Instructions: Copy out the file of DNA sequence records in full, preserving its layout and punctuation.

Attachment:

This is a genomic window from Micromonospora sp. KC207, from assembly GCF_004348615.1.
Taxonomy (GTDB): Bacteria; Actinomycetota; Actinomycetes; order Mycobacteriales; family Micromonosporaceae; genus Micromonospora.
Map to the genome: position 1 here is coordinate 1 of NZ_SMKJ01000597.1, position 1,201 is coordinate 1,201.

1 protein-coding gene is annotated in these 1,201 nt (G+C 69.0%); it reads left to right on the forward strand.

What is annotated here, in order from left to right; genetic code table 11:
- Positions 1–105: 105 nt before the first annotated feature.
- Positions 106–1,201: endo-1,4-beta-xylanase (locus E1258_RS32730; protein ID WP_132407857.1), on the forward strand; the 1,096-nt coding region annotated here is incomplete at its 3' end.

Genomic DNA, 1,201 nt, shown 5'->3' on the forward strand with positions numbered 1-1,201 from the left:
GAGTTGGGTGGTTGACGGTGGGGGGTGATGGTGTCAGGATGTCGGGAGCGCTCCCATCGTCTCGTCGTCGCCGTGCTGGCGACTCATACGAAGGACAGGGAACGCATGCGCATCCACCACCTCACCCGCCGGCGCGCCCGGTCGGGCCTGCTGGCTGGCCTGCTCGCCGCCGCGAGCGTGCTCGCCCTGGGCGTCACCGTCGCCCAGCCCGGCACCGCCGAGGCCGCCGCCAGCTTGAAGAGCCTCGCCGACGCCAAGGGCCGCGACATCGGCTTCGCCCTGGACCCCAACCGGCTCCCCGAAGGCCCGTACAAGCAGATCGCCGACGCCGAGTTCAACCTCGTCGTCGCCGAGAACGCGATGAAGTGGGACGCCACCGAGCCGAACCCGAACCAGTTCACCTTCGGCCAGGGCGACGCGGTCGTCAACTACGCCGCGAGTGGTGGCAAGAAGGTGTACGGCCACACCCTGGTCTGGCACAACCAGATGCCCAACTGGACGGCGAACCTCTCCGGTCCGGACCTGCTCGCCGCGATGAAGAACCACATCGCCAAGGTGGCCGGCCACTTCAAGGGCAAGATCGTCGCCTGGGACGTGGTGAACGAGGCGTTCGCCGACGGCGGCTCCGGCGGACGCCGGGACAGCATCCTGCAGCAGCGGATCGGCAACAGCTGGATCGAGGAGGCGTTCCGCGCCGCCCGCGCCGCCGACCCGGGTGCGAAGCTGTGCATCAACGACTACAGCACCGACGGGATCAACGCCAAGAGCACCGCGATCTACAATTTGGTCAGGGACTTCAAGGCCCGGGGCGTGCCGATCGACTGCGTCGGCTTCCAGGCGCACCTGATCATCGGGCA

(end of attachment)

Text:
This is a genomic window from Micromonospora sp. KC207, from assembly GCF_004348615.1.
Taxonomy (GTDB): Bacteria; Actinomycetota; Actinomycetes; order Mycobacteriales; family Micromonosporaceae; genus Micromonospora.
Map to the genome: position 1 here is coordinate 1 of NZ_SMKJ01000597.1, position 1,201 is coordinate 1,201.

1 protein-coding gene is annotated in these 1,201 nt (G+C 69.0%); it reads left to right on the forward strand.

What is annotated here, in order from left to right; genetic code table 11:
- Positions 1–105: 105 nt before the first annotated feature.
- Positions 106–1,201: endo-1,4-beta-xylanase (locus E1258_RS32730; protein ID WP_132407857.1), on the forward strand; the 1,096-nt coding region annotated here is incomplete at its 3' end.

Genomic DNA, 1,201 nt, shown 5'->3' on the forward strand with positions numbered 1-1,201 from the left:
GAGTTGGGTGGTTGACGGTGGGGGGTGATGGTGTCAGGATGTCGGGAGCGCTCCCATCGTCTCGTCGTCGCCGTGCTGGCGACTCATACGAAGGACAGGGAACGCATGCGCATCCACCACCTCACCCGCCGGCGCGCCCGGTCGGGCCTGCTGGCTGGCCTGCTCGCCGCCGCGAGCGTGCTCGCCCTGGGCGTCACCGTCGCCCAGCCCGGCACCGCCGAGGCCGCCGCCAGCTTGAAGAGCCTCGCCGACGCCAAGGGCCGCGACATCGGCTTCGCCCTGGACCCCAACCGGCTCCCCGAAGGCCCGTACAAGCAGATCGCCGACGCCGAGTTCAACCTCGTCGTCGCCGAGAACGCGATGAAGTGGGACGCCACCGAGCCGAACCCGAACCAGTTCACCTTCGGCCAGGGCGACGCGGTCGTCAACTACGCCGCGAGTGGTGGCAAGAAGGTGTACGGCCACACCCTGGTCTGGCACAACCAGATGCCCAACTGGACGGCGAACCTCTCCGGTCCGGACCTGCTCGCCGCGATGAAGAACCACATCGCCAAGGTGGCCGGCCACTTCAAGGGCAAGATCGTCGCCTGGGACGTGGTGAACGAGGCGTTCGCCGACGGCGGCTCCGGCGGACGCCGGGACAGCATCCTGCAGCAGCGGATCGGCAACAGCTGGATCGAGGAGGCGTTCCGCGCCGCCCGCGCCGCCGACCCGGGTGCGAAGCTGTGCATCAACGACTACAGCACCGACGGGATCAACGCCAAGAGCACCGCGATCTACAATTTGGTCAGGGACTTCAAGGCCCGGGGCGTGCCGATCGACTGCGTCGGCTTCCAGGCGCACCTGATCATCGGGCA